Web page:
2017-08-03 / Front Page

approves booster club request to sell reserved parking for games

At the latest meeting of the Lin­coln County Board of Education, members approved selling reserved parking spots at Buddy Bufford Field as a part of an Athletic Booster Club fund raiser.

Up to 10 of the reserved spots – located right behind the home stands near the entrance – may be sold, which is in addition to four already existing reserved parking spaces.

In other business, the board voted to purchase a school bus that will replace a bus that was damaged in a wreck last year.

The board approved using the insurance payout of $92,000 for the purchase, which was just shy of meeting the necessary amount for the new bus purchase. The board likewise approved adding $7,000 to that amount to compensate for the shortage.

The board voted to surplus and destroy computer equipment that is seven-years-old and obsolete. The company in charge of destroying the equipment will likewise certify that all the machines have been wiped completely clean, and that the pro­cess was conducted safely.

All school classrooms have been equipped with new computers and equipment to replace what was removed.

Additionally, the athletic hand­book was approved for the new school year, along with a series of policies for revision, deletion, and review.

In other business, Finance Direc­tor Kaye Bufford gave her monthly report, stating, “This is the end of our fiscal year, but we’ll still make corrections for the next couple of months as we get invoices in that were payable as of June 30 and receivables that we collected back to the 2017 year.

“At the end of the year, as far as our revenues stand, we are at 101.4 percent, so we collected a little bit more than we projected,” she said.

Bufford reported that tax collec­tions were at 98.93 percent, and in-line with the budget, noting that “everything looks reasonable.”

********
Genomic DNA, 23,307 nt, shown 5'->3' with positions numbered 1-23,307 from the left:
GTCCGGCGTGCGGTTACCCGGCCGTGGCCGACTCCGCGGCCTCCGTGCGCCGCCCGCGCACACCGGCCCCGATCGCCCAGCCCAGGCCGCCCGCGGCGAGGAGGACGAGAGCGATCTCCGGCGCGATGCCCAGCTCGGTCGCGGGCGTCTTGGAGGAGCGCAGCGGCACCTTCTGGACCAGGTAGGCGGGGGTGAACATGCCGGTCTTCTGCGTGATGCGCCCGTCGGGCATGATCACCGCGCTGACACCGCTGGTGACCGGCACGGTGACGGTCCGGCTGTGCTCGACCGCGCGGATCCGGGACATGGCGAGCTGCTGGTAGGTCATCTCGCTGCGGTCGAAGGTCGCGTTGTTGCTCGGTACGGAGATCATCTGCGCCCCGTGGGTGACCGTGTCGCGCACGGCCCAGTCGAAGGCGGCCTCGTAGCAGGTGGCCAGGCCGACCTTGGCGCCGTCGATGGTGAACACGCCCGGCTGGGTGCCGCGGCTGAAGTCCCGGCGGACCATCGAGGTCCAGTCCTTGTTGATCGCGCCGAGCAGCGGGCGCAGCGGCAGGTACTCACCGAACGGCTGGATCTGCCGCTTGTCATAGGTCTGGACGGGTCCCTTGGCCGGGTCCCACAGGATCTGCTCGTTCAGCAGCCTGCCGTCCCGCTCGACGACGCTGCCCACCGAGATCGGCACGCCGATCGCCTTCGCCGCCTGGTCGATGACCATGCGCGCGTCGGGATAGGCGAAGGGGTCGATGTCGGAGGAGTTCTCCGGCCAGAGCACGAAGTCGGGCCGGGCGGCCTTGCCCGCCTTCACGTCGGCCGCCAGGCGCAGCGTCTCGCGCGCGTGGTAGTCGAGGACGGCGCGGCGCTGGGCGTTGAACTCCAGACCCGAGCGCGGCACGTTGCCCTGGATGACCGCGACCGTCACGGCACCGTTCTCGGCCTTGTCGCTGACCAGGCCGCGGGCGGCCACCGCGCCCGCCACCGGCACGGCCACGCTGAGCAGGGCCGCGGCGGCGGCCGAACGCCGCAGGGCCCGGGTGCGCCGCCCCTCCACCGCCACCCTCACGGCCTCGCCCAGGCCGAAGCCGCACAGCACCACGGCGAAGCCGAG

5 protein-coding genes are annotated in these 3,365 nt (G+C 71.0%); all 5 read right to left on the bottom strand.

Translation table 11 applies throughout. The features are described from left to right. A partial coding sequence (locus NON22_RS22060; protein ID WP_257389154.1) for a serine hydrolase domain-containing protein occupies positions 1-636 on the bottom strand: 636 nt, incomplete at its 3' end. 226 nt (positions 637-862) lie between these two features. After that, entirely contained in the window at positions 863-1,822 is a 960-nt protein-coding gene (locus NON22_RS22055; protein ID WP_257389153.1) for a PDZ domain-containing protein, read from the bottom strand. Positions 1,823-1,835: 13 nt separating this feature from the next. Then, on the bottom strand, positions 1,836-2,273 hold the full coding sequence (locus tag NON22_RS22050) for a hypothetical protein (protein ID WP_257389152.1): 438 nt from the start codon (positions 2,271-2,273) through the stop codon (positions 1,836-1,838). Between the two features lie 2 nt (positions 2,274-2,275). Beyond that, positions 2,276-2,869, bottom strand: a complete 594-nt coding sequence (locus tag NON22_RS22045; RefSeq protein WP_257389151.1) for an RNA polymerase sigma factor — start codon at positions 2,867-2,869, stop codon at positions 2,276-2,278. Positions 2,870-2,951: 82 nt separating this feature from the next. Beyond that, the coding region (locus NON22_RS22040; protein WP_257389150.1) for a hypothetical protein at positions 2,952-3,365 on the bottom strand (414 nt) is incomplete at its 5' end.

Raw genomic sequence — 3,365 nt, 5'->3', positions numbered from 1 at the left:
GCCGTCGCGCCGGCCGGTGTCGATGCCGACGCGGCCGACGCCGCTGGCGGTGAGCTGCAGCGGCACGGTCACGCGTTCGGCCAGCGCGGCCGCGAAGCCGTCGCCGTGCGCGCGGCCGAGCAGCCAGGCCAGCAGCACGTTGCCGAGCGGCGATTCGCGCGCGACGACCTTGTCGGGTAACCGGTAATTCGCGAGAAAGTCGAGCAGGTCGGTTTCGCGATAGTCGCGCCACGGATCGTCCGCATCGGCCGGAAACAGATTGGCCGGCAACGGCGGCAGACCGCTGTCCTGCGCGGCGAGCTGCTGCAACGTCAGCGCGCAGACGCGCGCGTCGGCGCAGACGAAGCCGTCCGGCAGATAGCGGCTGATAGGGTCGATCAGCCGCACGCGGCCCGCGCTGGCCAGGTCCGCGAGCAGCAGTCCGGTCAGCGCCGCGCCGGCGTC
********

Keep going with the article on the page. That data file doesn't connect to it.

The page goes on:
Expenditures for the month of June were at 94.34 percent.

“There are some bills that have not come in, so that figure will change slightly as we accrue some of the invoices that we have that are connected to the June 30 ending date, but it does look like we’ll be under a little bit on the expenditures, so we’re in good shape as far as the 2017 year is concerned,” the direc­tor said.

According to Bufford, the fund balance is at $2.677 million, which is well over the $1.8 million listed on the amended budget, so “right now we’re looking at a healthier fund balance than what we had pro­jected at the beginning of the year and that’s a good thing,” she said.

After several months of low SPLOST collections, the director was happy to report that June’s in­take saw an increase at $59,000. For the year, $615,000 was collected, some $15,000 over the budgeted $600,000.

“We are still within our budget even though we did not collect as much as we did last year, and that’s probably, at least partly, because of the new car sales now not being in-sales tax that are in that title ad valorem tax,” Bufford said.

“Our SPLOST is ending. It goes in five-year cycles, and our SPLOST ended on June 30, but because [of­ficials] collect and then remit it to the state, usually about a month later we collect in July on what they call the ‘old SPLOST,’ so our SPLOST, which was actually the ’12-’17 SPLOST, will have one more month of collection that will show on this schedule,” Bufford explained. “What we get in July is actually June’s collection, and the new SPLOST actually started on July 1.”

Bufford reported that there is $249,463.78 in the SPLOST fund, and that there is $545,408.38 in the bond tax fund, totaling $794,872.16 for future bond and interest pay­ments.

In closing, Bufford reported that there is almost $36,000 available in capital projects for the 2018 fiscal year.

In other business, Career, Tech­nical, and Agricultural Education (CTAE) Director Stephanie Jordan gave a brief presentation to update the board on the program.

After attending the 70th an­nual GACTE conference, Jordan explained, “the big push is to find out what industry is needing and carry that over into a high school level,” so that the gap between industries and high schools can be merged closer together.

Jordan discussed grants and fund­BOE ing, highlighted last year’s student achievements, along with other per­tinent items regarding the program, such as the work-based learning addition to the CTAE program.

Additionally, board member De­nise Freeman updated the rest of the board on her delegate assembly training, relaying several points of information.

After Executive Session, the board voted to hire new groundskee­ping and food service employees, as well as a new calculus teacher.

Discussion was also given to the reduction of federal funding for Title I and the possible elimination of funding for Title II programs.

The next meeting of the Lincoln County Board of Education will be held on Tuesday, August 8, begin­ning at 7 p.m. at the board office.

Return to top